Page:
Are you looking for a new hobby? Here's one Anthony Suttor says you should dive right into.
One of those fanatics is Mr Suttor.
Mr Suttor is a vintage Fiat collector and longstanding member of the Gnoo Blas Classic Car Club who believes "there's not nearly enough people interested in cars" and that car collecting is the "ideal hobby" - especially for retirees.
"A classic car for someone who's retired like I am is the best possible pursuit you can have," he said.
"Keeping it clean and tidy is a hobby in itself."
Mr Suttor commends the club for its camaraderie and welcoming environment, which provides a social outlet for other like-minded people.
"It's an opportunity to look at each other's cars and appreciate them," he said.
"There's such a good variety of cars and there's no car snobbery within the club."
With over 420 members, the Gnoo Blas Classic Car Club organises monthly runs, as well as the annual Classic in the hope of maintaining the spirit of the old Gnoo Blas Circuit that closed in 1961.
According to the club, the name 'Gnoo Blas' is an Aboriginal word meaning 'twin shoulders' and describes Mt Canobolas and Pinnacle Point situated behind the circuit.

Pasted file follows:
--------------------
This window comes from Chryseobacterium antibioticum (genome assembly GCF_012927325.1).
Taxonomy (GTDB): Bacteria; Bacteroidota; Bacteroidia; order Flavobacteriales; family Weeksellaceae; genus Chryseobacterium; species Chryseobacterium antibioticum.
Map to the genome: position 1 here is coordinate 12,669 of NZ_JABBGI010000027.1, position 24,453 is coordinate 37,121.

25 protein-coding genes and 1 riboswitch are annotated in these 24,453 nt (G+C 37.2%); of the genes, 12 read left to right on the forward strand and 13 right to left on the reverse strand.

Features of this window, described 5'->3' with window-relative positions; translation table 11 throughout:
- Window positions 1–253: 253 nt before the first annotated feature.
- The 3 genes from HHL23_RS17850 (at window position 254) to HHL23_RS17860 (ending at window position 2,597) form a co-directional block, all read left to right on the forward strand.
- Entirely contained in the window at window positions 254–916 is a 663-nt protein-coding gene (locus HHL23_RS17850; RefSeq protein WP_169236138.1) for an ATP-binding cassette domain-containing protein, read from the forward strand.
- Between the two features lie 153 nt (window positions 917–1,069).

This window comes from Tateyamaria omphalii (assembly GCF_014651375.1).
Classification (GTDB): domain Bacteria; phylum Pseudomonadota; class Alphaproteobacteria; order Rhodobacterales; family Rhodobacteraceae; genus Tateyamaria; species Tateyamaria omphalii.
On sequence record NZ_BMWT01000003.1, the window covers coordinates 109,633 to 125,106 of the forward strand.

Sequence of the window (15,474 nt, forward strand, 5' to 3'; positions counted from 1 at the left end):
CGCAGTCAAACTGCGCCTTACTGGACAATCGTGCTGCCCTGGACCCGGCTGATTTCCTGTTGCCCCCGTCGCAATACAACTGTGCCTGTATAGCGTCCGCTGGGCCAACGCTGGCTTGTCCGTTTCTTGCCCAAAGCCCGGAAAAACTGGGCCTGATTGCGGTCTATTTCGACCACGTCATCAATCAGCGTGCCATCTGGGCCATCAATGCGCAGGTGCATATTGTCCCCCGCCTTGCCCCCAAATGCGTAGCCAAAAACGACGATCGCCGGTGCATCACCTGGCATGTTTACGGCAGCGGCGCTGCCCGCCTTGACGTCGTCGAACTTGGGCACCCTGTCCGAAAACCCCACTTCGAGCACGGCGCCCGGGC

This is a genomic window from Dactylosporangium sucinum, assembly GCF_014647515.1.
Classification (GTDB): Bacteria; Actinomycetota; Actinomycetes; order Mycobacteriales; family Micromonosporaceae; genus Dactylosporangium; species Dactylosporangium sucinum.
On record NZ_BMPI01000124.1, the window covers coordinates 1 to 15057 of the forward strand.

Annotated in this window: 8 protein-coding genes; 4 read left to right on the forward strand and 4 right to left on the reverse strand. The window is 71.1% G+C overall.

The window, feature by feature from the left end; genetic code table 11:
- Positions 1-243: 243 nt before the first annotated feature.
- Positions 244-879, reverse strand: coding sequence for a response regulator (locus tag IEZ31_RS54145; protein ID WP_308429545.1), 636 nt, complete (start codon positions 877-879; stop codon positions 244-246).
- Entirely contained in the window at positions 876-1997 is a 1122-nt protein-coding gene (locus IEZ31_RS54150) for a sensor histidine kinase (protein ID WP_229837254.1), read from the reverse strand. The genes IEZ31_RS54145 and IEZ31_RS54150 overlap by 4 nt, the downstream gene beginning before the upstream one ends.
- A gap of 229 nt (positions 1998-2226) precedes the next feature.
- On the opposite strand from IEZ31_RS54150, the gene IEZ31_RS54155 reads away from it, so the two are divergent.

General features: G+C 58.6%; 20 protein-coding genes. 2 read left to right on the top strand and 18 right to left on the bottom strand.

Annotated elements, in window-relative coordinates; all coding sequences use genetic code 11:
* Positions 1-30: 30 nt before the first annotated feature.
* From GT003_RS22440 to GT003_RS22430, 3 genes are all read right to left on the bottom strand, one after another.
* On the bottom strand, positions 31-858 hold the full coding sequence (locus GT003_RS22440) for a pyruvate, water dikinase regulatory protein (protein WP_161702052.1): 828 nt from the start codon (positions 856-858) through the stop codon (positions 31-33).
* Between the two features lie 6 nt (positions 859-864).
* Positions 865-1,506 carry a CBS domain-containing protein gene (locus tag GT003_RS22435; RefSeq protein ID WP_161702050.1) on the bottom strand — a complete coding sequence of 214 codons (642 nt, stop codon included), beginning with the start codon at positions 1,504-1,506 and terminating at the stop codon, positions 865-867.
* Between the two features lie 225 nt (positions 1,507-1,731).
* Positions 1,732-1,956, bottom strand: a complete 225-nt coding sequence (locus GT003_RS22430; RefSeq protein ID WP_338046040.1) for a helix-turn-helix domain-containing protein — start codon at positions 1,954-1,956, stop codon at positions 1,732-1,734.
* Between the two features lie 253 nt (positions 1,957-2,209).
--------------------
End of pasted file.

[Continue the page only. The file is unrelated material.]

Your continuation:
The historic circuit, built in 1953, remains a significant landmark in motorsport history, and was used by famous car racers like Jack Brabham and Peter Whitehead.
Gerry Lister, an Orange resident, and Volvo devotee fondly recalls racing on the Gnoo Blas Circuit in the late 1950s.
"I raced there once when I was virtually a kid," he said.
"I was part of the pit crew and I loved it."
A decade later he raced in the first London to Sydney Marathon in 1968. Starting in London, the participants raced over 16,000 kilometres through Europe, Asia and Australia, eventually finishing back in Sydney.
His team came thirteenth place out of the ninety-eight cars entered, with their orange Volvo 144S, that he still owns until this day.
"There's only 28 of them left in the world out of the 98 ever made," he said.
"It's a lovely old thing and it goes like a rocket,"
Another car-enthusiast and retiree, Bob Blayden from the Hunter Valley showcased his 1959 little green Sebring replica at the classic car show for the first time.
His treasured Sebring came all the way from the United States in left-hand drive, but working in the auto industry he reconstructed the car himself.
He shipped the bonnet, windscreen and sides from the United Kingdom and since then he's driven it all around Australia.
"I'm a panel beater by trade, so I love tinkering," he said.
"And being retired it's great to come to Orange and see like-minded people together. It's lovely."